#LoveIsLove, Even After the Elections!

Micah Jesse and Jason Mahler got engaged just before the elections and are now planning their Jewish wedding, with no rush or fear that president-elect Trump will undo LGBT protections created under Obama. And they want to inspire you to feel the same.

You could say that for Micah Jesse and Jason Mahler it was “love at first swipe.” The gossip blogger and the American Eagle Outfitters’ women’s design director met on Tinder in 2012 and shortly after that they realized it was Besheret! “After chatting for a few weeks we met for a cocktail in the West Village at a charming bar called Orient Express,” Micah recalls. “During the conversation we realized that three years prior, a mutual friend had tried to set us up.”

As it turned out, one of Jason’s colleagues (who’s also a friend of Micah’s) had told Jason about Micah three years before they actually started dating, but it wasn’t the right place and the right time. Micah recalls, “She said, ‘I just met this great guy at his birthday party and I think you two would be perfect together!’ He was dating someone else at the time so our meeting, at the time, never happened.”

Jason and Micah have been dating now for over three years, two of which were long-distance between New York City and Los Angeles. “If you love and trust your partner, no emotional distance should come between you. Rather than giving up when you’re feeling lonely shift your perspective to how excited you are for the next time you will see your partner because you know the wait will be worth it,” Micah once wrote in an advise column on long-distance relationships.

They got engaged just days before the election and, Micah says, it was the happiest time of their lives. “Jason [was the one who] proposed, on the afternoon of November 6, 2016, in the Miami Design District in front of the Royal Palm Court,” Micah says. “He used the app Thumbtack to track down the best photographers in Miami (Troy Huynh and Vivian Chau) to capture the surprising moment.”

But just days after, when the election results were finalized, the power couple began sensing the worry about the future of LGBT rights in America. “We started receiving a barrage of messages and phone calls asking us if we were going to rush to get married for fear of a possible abolishment of gay marriage in a Trump presidency,” Micah says. “While it was concerning to both of us, we are not going to be discouraged or rush our plans. We want to inspire our gay friends to continue celebrating their love without question the way we have.”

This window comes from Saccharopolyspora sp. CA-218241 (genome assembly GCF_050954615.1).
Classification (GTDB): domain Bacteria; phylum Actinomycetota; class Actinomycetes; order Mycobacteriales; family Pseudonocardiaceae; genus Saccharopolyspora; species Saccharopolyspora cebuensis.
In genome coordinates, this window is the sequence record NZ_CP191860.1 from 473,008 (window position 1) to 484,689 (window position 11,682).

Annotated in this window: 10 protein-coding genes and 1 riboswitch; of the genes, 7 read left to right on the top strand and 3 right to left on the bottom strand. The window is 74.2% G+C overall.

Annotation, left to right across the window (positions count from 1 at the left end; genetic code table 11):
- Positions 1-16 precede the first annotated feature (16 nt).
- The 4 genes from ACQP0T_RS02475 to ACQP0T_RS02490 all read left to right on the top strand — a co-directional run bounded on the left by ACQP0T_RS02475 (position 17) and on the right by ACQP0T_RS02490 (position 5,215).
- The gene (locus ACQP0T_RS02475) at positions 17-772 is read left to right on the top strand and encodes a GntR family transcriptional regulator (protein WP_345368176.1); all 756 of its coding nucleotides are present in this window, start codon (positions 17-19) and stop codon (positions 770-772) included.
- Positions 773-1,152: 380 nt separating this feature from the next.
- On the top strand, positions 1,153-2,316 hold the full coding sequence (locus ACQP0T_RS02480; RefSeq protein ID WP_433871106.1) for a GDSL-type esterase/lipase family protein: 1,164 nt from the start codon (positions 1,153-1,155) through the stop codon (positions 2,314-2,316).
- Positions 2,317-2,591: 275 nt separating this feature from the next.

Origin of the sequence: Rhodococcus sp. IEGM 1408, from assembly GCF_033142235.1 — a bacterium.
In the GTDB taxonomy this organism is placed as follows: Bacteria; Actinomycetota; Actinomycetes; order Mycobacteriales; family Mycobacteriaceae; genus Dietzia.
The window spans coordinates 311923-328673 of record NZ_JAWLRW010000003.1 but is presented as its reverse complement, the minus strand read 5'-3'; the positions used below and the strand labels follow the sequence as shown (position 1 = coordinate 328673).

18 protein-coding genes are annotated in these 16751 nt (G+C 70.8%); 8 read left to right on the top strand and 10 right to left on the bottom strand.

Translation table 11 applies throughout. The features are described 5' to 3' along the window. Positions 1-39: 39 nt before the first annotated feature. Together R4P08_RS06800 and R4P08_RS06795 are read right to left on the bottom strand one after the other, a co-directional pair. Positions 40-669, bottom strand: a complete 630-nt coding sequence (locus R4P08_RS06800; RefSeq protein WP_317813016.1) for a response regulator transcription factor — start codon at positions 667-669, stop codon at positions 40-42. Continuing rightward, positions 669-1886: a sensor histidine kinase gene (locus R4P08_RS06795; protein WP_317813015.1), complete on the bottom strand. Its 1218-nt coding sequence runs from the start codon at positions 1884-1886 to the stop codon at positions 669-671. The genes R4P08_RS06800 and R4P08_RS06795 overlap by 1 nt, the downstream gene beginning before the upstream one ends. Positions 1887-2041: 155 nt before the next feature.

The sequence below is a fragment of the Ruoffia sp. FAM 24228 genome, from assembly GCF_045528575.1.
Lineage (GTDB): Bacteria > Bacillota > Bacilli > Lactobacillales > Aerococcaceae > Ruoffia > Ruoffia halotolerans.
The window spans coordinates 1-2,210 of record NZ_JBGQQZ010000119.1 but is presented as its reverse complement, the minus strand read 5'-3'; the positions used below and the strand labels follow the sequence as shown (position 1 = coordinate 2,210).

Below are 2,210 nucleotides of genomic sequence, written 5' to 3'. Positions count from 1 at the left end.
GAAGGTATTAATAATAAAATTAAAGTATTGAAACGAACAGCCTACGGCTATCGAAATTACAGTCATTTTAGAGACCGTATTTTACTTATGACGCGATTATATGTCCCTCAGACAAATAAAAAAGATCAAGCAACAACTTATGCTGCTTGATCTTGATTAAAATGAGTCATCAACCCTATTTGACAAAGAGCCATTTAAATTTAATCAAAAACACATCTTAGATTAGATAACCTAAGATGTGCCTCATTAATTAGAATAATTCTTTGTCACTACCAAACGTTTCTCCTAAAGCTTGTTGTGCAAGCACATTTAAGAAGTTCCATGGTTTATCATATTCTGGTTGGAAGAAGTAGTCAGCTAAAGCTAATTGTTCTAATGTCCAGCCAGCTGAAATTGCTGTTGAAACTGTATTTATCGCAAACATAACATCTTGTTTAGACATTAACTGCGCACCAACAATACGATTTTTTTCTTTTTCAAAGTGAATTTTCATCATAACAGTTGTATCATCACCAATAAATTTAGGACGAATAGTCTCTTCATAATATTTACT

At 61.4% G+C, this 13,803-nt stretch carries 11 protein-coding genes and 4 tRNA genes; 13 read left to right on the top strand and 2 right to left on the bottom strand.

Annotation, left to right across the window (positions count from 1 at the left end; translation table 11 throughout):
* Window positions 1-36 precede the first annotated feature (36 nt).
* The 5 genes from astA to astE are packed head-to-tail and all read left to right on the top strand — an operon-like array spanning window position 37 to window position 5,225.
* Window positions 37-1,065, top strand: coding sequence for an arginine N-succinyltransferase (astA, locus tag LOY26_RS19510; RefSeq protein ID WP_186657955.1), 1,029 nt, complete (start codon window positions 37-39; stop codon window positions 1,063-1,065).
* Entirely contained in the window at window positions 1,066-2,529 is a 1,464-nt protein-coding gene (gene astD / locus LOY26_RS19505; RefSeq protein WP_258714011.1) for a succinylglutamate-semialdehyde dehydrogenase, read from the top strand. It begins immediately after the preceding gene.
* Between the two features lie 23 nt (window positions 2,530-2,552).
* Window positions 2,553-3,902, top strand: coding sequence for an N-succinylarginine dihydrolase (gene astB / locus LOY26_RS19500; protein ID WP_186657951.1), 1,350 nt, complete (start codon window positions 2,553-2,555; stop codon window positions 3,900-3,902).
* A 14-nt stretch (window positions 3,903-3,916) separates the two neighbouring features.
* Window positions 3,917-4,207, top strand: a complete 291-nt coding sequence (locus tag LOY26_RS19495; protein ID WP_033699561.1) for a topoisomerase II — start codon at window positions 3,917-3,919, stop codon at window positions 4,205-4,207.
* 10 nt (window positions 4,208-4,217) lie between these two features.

Both Jason and Micah come from Jewish families. “My coming out was unorthodox in the sense that my parents approached me about the subject,” Jason says. “I was going through a rough time and they had a feeling it had to do with me struggling with my sexuality. In that moment they created a safe space for me, and told me that either way there was unconditional love and support. I had grown up as a member of an Egalitarian Conservadox Synagogue where my mother served as Executive Director for almost a decade. We had LGBTQ congregants, and synagogue was really my first exposure to the gay community.”

For Micah, as well, it was all love from everyone. “The first people I told in my family were my brothers,” he says. “I came out to my older brother, Zak, during high school at an O.A.R. concert. To my complete surprise he used the opportunity to come out to me as well! Then I told my Mother, followed by my Father, who wanted to make sure we had the conversation before I left for college in New York City.”

Now, Micah and Jason’s wedding is still in the planning stage and, according to them it will be a very Jewish wedding. “We are still working out details, but a few of our celebrity friends are definitely on our guest list,” Micah says.

Current celebrity guest list includes Wendy Williams, American Idol alum Jessica Sanchez and fashion designer Betsey Johnson.

It is important for Micah and Jason to shout about and demonstrate their love, especially at this time, when there’s news that anti-gay people are making their way to the White House. For them nothing has changed, and love is love – still. “If anything, people have been reaching out to show their encouragement and support,” Micah concludes. “Others we know have not had it so easy, but we have been fortunate to be surrounded by love.”